Millions of Americans are immunosuppressed or immune-compromised. That is, they take drugs to make sure that a transplanted organ is not rejected or to tamp down the overactive immunity that produces rheumatoid arthritis and lupus; or, alternatively, they have illnesses that undermine their ability to defend against pathogens. A handful of research papers published over the past few months all find the same result: When these patients receive Covid vaccines, their bodies don’t create as many defensive antibodies as those of healthy people. Some have contracted the disease despite being fully vaccinated—meaning that, to protect themselves, they must continue to behave as though their vaccinations never occurred.
As a result, some are seeking extra vaccinations, arranging for third doses that they hope will act like booster shots. A study published Monday in the Annals of Internal Medicine by a team at Johns Hopkins University School of Medicine documents the experience of 30 people living with organ transplants who sought out a third shot in hopes of boosting their immune responses. After their second shots, none of the 30 had high antibody levels; in fact, only six showed any antibody response at all. After the third shot, 14 out of 30 saw some improvement, and 12 of 30 had antibody levels that the researchers considered protective.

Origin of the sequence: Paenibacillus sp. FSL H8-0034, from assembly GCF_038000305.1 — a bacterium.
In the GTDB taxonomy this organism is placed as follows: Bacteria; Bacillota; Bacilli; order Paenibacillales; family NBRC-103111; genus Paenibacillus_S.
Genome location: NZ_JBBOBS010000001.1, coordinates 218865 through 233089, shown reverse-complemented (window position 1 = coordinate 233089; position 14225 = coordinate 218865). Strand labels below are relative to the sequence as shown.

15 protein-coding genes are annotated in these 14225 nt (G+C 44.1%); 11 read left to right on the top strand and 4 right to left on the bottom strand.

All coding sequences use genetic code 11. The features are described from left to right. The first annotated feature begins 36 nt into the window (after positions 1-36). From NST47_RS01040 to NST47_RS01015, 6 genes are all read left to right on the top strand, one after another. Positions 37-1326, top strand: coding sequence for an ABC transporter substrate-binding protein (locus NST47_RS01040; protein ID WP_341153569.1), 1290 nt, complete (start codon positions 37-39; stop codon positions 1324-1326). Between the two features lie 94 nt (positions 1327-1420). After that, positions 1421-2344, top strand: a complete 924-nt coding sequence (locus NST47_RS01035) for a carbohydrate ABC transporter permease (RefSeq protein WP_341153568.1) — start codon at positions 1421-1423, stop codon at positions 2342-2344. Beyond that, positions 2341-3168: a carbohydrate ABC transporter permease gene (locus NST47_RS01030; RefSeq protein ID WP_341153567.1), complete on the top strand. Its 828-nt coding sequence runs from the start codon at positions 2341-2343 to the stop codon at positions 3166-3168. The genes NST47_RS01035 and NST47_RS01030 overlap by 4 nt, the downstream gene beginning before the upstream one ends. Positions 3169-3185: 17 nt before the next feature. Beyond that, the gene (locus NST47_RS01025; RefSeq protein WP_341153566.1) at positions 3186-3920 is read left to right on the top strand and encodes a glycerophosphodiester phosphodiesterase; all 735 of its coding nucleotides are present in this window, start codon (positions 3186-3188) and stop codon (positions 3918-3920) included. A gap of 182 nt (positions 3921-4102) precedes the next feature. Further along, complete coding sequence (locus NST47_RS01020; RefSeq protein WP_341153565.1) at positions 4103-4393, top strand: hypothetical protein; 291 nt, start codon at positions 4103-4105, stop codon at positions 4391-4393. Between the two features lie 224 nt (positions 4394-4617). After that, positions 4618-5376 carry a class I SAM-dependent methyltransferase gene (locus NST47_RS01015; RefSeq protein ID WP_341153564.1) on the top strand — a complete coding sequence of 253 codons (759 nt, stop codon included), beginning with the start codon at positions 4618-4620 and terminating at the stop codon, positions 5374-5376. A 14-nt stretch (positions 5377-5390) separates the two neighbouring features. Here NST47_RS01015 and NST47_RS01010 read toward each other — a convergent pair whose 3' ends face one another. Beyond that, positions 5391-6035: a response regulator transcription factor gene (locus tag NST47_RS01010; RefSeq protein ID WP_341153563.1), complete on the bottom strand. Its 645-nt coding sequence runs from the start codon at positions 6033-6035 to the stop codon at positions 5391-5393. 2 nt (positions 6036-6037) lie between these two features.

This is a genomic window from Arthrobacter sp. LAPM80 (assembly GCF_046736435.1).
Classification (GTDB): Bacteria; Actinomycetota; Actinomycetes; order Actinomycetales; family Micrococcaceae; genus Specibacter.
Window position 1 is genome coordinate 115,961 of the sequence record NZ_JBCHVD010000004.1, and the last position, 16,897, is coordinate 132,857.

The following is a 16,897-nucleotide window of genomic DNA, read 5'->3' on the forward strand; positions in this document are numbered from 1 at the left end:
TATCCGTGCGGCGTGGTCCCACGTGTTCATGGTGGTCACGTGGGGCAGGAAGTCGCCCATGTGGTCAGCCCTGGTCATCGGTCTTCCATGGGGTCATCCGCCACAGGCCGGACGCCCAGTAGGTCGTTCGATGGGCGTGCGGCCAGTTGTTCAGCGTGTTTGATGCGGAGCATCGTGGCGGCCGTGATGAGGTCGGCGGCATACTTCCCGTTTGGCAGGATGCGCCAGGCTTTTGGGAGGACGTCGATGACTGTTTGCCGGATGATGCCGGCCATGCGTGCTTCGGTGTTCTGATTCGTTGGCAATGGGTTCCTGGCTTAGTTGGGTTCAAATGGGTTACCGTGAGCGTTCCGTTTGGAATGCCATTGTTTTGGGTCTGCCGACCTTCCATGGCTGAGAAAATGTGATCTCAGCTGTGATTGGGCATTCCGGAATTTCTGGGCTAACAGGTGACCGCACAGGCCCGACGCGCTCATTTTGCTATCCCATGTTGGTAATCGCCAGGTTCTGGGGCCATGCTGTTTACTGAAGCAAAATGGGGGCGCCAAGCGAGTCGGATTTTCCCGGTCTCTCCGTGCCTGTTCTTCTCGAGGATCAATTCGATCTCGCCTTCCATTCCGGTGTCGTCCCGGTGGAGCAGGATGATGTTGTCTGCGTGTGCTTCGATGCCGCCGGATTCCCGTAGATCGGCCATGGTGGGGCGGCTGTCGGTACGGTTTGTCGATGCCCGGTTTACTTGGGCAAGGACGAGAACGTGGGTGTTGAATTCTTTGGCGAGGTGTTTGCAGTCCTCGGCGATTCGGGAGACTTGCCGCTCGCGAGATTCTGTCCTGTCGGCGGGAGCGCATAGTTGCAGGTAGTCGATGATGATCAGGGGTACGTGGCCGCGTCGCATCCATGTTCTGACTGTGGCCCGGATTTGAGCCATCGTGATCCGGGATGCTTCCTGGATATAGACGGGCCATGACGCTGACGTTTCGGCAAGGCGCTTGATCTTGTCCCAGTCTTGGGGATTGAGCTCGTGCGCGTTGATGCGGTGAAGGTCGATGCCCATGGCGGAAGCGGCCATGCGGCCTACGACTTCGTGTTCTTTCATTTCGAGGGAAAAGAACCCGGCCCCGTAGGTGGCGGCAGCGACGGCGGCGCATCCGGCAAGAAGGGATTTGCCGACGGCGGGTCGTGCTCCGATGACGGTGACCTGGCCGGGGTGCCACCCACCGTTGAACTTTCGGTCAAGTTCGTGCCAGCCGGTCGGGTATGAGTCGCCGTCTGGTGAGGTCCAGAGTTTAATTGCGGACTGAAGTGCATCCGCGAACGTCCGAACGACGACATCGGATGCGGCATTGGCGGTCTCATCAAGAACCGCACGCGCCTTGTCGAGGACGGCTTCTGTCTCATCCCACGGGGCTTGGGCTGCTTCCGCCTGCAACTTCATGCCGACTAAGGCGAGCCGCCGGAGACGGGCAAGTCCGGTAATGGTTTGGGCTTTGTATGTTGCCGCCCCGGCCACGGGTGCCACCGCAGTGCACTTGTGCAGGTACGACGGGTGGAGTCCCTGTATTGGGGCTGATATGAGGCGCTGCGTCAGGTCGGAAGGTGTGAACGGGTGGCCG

The UK has four vaccines approved for use: Pfizer-BioNTech, Oxford-AstraZeneca, Moderna and Janssen; three of which require two doses for maximum protection.
The campaign to reach as many people as quickly as possible was boosted by a shift in policy in early January – to prioritise the first dose of a vaccine, with a second dose up to 12 weeks later, a bigger gap than originally planned.